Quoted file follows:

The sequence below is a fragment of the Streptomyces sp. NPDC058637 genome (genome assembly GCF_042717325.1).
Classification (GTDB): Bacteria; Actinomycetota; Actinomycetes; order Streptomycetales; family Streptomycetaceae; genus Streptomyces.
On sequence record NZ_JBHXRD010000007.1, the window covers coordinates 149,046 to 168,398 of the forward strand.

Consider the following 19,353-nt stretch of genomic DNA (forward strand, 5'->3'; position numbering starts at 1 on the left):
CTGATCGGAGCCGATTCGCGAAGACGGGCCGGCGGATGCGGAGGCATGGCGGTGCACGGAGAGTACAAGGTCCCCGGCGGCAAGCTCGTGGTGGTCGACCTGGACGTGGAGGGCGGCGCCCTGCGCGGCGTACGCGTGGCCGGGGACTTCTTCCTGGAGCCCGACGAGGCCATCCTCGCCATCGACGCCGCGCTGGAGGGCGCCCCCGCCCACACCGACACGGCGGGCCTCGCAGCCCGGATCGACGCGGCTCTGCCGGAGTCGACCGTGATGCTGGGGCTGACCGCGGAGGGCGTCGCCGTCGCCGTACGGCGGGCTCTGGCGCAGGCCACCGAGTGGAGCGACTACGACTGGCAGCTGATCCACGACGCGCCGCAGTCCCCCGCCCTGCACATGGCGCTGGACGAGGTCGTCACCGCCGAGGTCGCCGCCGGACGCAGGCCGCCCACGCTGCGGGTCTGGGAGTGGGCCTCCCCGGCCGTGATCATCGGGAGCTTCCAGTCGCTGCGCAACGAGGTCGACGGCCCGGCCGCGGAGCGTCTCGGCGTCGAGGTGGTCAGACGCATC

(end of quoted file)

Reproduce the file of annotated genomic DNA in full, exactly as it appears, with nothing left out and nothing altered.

The sequence below is a fragment of the Streptomyces sp. NPDC058637 genome (genome assembly GCF_042717325.1).
Classification (GTDB): Bacteria; Actinomycetota; Actinomycetes; order Streptomycetales; family Streptomycetaceae; genus Streptomyces.
On sequence record NZ_JBHXRD010000007.1, the window covers coordinates 149,046 to 168,398 of the forward strand.

Consider the following 19,353-nt stretch of genomic DNA (forward strand, 5'->3'; position numbering starts at 1 on the left):
CTGATCGGAGCCGATTCGCGAAGACGGGCCGGCGGATGCGGAGGCATGGCGGTGCACGGAGAGTACAAGGTCCCCGGCGGCAAGCTCGTGGTGGTCGACCTGGACGTGGAGGGCGGCGCCCTGCGCGGCGTACGCGTGGCCGGGGACTTCTTCCTGGAGCCCGACGAGGCCATCCTCGCCATCGACGCCGCGCTGGAGGGCGCCCCCGCCCACACCGACACGGCGGGCCTCGCAGCCCGGATCGACGCGGCTCTGCCGGAGTCGACCGTGATGCTGGGGCTGACCGCGGAGGGCGTCGCCGTCGCCGTACGGCGGGCTCTGGCGCAGGCCACCGAGTGGAGCGACTACGACTGGCAGCTGATCCACGACGCGCCGCAGTCCCCCGCCCTGCACATGGCGCTGGACGAGGTCGTCACCGCCGAGGTCGCCGCCGGACGCAGGCCGCCCACGCTGCGGGTCTGGGAGTGGGCCTCCCCGGCCGTGATCATCGGGAGCTTCCAGTCGCTGCGCAACGAGGTCGACGGCCCGGCCGCGGAGCGTCTCGGCGTCGAGGTGGTCAGACGCATC